Sunday, October 17, 2010

On Eric LeGrand; Rutgers Player Paralyzed In Game Injury


You knew it was a bad situation when the cart was brought onto the playing field of the New Meadowlands Stadium late in the fourth quarter of Rutgers' 23-20 overtime win over Army on Saturday October 16.

And it was, in all likelihood, the worst day ever in the life of defensive tackle Eric LeGrand, who just turned 20 years old last month. But what made the event even more heartbreaking was seeing Eric's mother watching it all happen from her seat in section 110. I was sitting about ten rows behind her in the same section, and saw something I hope I shall never see again.

Rutgers had just scored to tie the game at 17-17. On the kickoff to Army, Eric hit Army returner Malcolm Brown hard with his helmet on the Army 25 yardline. Both players hit the turf; Brown got up, but Eric was sprawled on the turf, unable to move. The training staff ran out to Eric, then head coach Greg Schiano.....and then the call came for the cart, which is used to move seriously injured players who can't get off the field under their own power.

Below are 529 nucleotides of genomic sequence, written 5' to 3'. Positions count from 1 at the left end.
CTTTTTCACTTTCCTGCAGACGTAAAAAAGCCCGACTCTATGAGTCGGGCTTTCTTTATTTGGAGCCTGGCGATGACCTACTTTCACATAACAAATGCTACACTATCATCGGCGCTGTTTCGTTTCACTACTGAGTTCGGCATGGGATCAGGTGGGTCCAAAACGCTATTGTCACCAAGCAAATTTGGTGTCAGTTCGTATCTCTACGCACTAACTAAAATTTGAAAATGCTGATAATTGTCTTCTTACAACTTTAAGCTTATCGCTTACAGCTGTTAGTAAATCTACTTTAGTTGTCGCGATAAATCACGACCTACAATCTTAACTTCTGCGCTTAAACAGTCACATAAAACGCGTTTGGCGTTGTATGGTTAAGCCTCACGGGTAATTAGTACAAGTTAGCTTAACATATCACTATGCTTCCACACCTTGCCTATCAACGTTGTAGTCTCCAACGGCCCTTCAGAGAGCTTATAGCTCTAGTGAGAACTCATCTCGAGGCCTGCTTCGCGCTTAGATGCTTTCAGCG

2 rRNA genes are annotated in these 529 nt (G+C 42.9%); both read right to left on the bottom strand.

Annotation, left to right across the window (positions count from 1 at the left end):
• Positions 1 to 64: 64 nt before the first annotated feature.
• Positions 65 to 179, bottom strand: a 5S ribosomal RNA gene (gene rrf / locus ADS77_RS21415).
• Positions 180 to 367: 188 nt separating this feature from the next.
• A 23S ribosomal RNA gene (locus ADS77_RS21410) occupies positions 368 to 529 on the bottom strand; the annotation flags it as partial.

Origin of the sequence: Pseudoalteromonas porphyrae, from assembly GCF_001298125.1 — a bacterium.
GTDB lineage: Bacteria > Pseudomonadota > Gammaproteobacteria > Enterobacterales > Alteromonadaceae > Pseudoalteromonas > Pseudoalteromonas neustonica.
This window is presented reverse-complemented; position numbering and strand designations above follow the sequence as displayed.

I first noticed the woman wearing the scarlet #52 jersey with "LeGrand's Mom" stenciled in the back before game time; there were several other players families and friends seated in the section and those adjoining it. As her son lie on the turf with EMT's and the medical staffs of both Rutgers and Army working on him, my attention focused on Eric's mother in a cold, silent stadium with more than 40,000 onlookers. The fans were watching the medical staff trying to stabilize a man with no movement in his body, and could not even raise his neck....by all accounts, he's a good hardworking kid, and a solid contributor to the team.

But the lady wearing that #52 jersey was watching her baby suffer....and watching her made my heartbreak.